Did I also mention it was 8am, 85 degrees, no cloud cover, and 75% humidity? Well that actually sounds kinda nice after the near 100 degree days we've been having this month ;) BUT trust me, it was a dangerous heat index and the race director had approved a green flag at the beginning of the race. In the corrals we all stood there waiting for the race to start just DRIPPING with sweat. Already!!
Right outta the gate, we ran up the Hoan bridge.
Sometimes when I run in really crazy humidity I get heart palps. What I USUALLY do is stop and sit and see if they go away and continue on. When you're in a "race" that isn't exactly an option. I walked from Mile 4.5 (after realizing I wouldn't have water for at least another mile and a half) to Mile 5.5. I started up again once I made the final decision: I'm done.
My parents were waiting for me at a Mile 6 to switch shoes with me. I planned to run in my Newtons the first half since I had only trained up to 6 in them. Once I saw them my decision to stop had officially taken hold. The look on my mom's face pretty much said it all. She was so worried. So after chatting with them for a little bit while gulping down water (finally!) I doubled back and ran toward the 10K finish line so at I could at LEAST feel like this race was worth the anguish (mostly mental anguish having worried about the weather for at least a month prior to race day). I finished in something astronomical like an hour and a half YIKES.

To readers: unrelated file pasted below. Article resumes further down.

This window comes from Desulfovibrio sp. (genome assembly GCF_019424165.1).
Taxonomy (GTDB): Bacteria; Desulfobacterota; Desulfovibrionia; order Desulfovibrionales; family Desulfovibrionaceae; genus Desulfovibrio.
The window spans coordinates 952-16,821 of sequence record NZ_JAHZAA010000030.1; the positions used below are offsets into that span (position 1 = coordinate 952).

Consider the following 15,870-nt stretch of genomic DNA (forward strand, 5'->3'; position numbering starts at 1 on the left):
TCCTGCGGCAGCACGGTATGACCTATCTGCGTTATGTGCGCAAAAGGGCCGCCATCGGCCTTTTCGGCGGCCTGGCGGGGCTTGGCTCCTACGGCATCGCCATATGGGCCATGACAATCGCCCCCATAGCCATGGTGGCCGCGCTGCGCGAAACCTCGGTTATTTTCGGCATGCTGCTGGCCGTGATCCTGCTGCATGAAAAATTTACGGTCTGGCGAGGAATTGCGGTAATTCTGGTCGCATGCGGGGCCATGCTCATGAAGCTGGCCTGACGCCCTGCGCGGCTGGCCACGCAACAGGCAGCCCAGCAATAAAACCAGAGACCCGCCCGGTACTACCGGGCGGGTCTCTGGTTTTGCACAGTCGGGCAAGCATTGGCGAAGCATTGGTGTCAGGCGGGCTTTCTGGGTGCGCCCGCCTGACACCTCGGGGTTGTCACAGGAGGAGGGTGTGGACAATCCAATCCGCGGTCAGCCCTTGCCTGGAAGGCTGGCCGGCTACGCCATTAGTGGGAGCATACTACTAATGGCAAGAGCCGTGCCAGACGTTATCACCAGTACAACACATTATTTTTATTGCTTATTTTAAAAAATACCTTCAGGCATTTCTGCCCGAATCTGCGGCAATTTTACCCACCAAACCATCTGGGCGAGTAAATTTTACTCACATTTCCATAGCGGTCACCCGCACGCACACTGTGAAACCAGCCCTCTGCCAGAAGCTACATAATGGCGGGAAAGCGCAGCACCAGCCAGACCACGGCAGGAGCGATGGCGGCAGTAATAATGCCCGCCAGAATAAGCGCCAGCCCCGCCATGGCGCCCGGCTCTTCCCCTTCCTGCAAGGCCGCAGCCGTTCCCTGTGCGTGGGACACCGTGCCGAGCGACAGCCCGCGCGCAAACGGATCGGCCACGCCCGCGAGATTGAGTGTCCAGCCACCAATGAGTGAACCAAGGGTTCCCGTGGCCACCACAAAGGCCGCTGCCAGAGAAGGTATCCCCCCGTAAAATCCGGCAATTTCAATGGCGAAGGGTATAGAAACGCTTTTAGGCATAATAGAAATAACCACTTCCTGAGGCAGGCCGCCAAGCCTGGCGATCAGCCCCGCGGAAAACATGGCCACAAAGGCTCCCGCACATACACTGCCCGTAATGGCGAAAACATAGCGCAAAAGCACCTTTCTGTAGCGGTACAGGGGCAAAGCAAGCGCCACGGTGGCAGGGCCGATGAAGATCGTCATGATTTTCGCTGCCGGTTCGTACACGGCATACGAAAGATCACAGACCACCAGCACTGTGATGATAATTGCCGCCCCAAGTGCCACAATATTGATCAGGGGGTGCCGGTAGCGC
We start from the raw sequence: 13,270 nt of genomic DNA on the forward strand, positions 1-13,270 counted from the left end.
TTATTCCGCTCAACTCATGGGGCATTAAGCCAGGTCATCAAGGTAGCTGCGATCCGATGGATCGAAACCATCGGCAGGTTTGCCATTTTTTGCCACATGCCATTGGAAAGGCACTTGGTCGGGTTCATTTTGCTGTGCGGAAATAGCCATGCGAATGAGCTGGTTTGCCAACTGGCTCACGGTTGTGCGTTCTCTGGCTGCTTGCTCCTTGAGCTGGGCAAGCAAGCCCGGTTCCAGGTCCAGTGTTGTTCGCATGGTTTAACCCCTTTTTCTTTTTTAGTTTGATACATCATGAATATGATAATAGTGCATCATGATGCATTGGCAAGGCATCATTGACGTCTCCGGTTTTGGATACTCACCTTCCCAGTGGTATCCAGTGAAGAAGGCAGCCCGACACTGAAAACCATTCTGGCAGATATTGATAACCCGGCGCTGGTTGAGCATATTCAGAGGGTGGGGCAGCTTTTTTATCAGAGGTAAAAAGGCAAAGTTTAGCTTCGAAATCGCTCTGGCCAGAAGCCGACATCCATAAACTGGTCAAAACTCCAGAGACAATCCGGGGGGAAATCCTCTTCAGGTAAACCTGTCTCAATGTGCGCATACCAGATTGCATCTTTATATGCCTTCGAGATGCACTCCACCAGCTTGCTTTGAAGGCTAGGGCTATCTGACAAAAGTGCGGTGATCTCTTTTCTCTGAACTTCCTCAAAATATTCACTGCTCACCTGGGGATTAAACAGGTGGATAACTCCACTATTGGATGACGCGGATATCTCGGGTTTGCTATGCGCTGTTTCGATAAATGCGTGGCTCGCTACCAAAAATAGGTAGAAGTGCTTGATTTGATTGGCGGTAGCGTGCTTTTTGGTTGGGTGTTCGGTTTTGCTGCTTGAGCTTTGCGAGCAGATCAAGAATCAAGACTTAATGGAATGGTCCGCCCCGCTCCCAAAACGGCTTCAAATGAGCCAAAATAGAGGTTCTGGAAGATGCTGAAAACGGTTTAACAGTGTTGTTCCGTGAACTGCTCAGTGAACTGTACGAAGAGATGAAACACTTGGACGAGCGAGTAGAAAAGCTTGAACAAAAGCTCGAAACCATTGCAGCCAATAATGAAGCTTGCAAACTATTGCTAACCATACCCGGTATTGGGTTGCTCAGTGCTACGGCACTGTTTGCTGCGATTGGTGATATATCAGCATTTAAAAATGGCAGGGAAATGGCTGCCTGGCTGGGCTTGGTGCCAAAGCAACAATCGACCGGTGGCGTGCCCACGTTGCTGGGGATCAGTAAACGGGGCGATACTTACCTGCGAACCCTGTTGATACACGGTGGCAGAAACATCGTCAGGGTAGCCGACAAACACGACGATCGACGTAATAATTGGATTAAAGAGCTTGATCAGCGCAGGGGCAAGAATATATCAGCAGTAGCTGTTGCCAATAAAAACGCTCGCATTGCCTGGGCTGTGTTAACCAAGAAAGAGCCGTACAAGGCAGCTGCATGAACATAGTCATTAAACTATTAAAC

I collected two bottles of water, three cups of Gatorade, a couple cookies, an MGD, and a huge bag of ice (they were literally handing out bags of ice!). Oh and my 10K medal. I don't necessarily think people should get medals for "only" running 6 miles, but after the ordeal my brain went through for this thing, it will always be a reminder of the experience.
Meanwhile, people were STILL running the Half Marathon. Running....and then not running..as in collapsing and being taken to the hospital instead. Something like 20 runners were taken to the hospital with 50 being treated on-site. A friend of mine who was manning a station by his house on the north side (Lake Park) stretch said a guy collapsed on his lawn and the paramedics worked on him for a half hour before finally taking him to the hospital. Eventually (and I say that with disgust), the race put up the black flag and the clock was stopped. If you were miles away STILL running, you were outta luck...no times would be recorded and the race was in essence canceled.